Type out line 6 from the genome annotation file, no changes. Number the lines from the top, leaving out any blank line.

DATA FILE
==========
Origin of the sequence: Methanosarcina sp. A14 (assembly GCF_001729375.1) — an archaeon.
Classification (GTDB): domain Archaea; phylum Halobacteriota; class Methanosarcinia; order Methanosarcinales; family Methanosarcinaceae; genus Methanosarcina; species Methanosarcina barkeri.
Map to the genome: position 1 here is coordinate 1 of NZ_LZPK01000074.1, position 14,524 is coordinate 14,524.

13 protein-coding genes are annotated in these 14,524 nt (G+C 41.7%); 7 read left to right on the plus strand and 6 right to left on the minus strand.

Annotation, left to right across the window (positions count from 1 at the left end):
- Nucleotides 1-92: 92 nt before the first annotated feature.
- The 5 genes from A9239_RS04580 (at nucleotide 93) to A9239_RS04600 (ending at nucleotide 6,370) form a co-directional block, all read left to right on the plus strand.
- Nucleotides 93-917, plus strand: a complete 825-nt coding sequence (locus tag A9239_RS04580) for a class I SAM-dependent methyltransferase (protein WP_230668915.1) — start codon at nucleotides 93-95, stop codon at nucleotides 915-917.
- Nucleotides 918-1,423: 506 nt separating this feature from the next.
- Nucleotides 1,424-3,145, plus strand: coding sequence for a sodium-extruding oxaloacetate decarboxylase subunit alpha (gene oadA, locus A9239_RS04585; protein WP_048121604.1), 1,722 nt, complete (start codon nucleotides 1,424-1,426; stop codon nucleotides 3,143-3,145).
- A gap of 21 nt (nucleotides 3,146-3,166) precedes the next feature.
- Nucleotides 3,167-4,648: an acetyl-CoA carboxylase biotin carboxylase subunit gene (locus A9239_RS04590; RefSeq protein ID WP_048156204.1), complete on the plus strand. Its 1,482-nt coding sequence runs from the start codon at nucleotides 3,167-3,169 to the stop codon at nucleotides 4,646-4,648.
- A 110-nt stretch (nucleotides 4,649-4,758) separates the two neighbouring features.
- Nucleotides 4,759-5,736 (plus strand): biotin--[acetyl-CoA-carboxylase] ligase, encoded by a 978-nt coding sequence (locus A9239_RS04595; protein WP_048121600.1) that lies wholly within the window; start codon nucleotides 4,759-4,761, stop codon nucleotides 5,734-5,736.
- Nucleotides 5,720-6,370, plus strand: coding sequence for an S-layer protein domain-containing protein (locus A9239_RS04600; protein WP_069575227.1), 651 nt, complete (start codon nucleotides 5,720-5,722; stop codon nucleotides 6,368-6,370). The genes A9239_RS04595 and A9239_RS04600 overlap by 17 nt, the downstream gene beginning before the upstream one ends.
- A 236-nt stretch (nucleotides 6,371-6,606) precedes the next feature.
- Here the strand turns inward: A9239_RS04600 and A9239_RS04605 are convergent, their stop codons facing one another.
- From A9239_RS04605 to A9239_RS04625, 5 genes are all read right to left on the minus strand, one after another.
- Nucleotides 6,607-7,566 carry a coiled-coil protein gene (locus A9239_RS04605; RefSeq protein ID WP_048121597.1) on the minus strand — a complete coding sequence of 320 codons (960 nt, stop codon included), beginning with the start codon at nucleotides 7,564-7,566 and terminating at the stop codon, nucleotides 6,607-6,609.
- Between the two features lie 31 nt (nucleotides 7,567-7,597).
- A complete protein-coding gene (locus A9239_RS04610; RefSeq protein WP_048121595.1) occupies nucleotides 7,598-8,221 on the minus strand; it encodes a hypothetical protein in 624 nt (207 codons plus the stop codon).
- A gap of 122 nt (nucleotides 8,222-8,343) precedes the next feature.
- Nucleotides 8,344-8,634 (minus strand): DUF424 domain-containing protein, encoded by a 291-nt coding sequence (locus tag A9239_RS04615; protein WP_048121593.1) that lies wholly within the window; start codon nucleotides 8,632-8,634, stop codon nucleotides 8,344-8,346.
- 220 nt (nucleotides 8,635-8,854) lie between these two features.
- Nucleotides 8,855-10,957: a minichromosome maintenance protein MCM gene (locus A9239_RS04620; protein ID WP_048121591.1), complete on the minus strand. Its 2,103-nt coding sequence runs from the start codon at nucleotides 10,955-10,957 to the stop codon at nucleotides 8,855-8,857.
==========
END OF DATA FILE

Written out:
- Nucleotides 1-92: 92 nt before the first annotated feature.